Chinese president under pressure over trade war with US
4 August 2018
Days after completing a trip to Africa and the Middle East, Chinese President Xi Jinping convened a meeting of the Chinese Communist Party’s (CCP) 25-member Politburo on Tuesday to determine policy on a range of economic issues. Xi held the meeting amid the mounting threat of a US-China trade war and signs he is coming under pressure from critics and factional opponents within China.
The statement released after the Politburo referred to “new problems and new changes” facing the Chinese economy, including “obvious changes in the external environment”—that is, US trade measures and threats against China in particular.
The following day, the Trump administration confirmed it was actively considering raising proposed tariffs on $200 billion of Chinese goods from 10 percent to 25 percent. Beijing responded on Friday by threatening another $60 billion in tariffs on US products.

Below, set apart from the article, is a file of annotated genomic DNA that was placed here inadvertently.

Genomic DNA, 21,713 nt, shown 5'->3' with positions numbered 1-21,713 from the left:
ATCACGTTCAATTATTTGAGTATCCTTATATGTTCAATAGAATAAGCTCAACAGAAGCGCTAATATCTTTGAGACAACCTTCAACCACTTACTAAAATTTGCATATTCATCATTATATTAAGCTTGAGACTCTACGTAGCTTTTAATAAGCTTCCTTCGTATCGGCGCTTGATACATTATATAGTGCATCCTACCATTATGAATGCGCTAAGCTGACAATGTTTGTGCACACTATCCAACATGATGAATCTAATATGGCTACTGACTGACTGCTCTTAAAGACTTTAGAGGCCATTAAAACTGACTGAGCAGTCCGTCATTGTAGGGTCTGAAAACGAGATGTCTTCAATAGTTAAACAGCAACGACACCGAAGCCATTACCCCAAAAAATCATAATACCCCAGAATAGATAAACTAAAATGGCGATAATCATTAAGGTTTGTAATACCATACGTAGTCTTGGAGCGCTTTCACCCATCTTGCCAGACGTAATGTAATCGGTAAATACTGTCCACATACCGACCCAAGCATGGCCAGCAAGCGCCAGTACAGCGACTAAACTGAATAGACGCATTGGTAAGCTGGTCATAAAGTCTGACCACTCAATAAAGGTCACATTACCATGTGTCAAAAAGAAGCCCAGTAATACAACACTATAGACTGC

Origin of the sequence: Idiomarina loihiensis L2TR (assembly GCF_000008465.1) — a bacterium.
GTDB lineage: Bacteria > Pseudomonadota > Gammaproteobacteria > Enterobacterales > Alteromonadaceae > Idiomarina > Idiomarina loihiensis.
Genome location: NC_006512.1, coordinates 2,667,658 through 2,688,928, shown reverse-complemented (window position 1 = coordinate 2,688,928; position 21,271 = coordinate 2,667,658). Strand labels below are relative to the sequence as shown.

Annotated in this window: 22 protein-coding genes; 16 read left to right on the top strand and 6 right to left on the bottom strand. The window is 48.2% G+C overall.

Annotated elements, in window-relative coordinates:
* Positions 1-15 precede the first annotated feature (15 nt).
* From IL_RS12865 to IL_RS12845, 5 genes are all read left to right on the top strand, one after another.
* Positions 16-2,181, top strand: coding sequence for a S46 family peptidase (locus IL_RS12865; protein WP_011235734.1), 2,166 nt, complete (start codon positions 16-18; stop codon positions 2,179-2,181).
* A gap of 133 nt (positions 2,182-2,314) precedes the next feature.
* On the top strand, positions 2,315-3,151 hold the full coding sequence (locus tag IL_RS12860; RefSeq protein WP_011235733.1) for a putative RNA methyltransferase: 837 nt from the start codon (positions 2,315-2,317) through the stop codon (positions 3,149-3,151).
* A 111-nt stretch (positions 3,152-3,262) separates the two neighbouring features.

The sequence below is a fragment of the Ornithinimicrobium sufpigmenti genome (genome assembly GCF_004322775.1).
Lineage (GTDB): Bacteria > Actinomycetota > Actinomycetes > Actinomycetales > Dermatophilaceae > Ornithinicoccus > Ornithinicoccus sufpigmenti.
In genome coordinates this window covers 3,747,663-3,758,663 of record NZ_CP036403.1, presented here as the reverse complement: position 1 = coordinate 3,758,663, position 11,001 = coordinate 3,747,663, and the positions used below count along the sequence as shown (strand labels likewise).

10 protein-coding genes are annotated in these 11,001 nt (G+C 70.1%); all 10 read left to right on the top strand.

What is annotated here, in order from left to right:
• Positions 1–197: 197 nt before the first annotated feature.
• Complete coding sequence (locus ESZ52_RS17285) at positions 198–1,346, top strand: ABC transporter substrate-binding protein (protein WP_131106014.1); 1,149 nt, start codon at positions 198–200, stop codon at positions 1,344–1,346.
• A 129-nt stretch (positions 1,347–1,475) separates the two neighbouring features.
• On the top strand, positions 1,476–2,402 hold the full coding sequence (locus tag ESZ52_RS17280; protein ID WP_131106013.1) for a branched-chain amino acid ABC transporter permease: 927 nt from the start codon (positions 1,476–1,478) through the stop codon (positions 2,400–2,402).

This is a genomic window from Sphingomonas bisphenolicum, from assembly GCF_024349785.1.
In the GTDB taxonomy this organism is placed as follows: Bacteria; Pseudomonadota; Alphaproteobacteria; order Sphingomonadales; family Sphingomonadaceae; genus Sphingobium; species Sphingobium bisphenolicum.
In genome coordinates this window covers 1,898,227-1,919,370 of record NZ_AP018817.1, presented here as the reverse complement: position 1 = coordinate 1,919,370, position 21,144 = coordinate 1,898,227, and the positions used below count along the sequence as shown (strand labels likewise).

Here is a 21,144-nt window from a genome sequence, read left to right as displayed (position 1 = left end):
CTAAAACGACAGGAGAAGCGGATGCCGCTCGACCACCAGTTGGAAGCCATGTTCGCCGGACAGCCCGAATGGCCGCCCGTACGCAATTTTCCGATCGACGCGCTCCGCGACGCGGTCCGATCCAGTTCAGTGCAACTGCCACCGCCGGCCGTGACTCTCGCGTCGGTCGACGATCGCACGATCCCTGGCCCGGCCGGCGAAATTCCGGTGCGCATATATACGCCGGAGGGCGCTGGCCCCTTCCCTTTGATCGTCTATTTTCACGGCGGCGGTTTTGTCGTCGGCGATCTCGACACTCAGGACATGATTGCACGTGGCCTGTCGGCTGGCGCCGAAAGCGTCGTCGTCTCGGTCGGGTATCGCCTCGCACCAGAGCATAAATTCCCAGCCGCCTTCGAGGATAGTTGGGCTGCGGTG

The Politburo meeting followed an executive meeting on July 23 of the State Council, often referred to as China’s cabinet, that oversees economic matters. In May, China reported its first current account deficit in years, and the latest purchasing managers’ index fell to a five-month low of 51.2 in July (above 50 indicates growth). In response to these signs of a slowing economy, the Politburo indicated that measures would be taken to boost infrastructure spending and encourage corporate research and development.
The Trump administration’s trade war measures are not simply aimed at forcing Beijing to cave in to Washington’s economic demands, but are more broadly aimed at ensuring US dominance in Asia and internationally by undermining the CCP regime. Given this agenda, the prognostications on…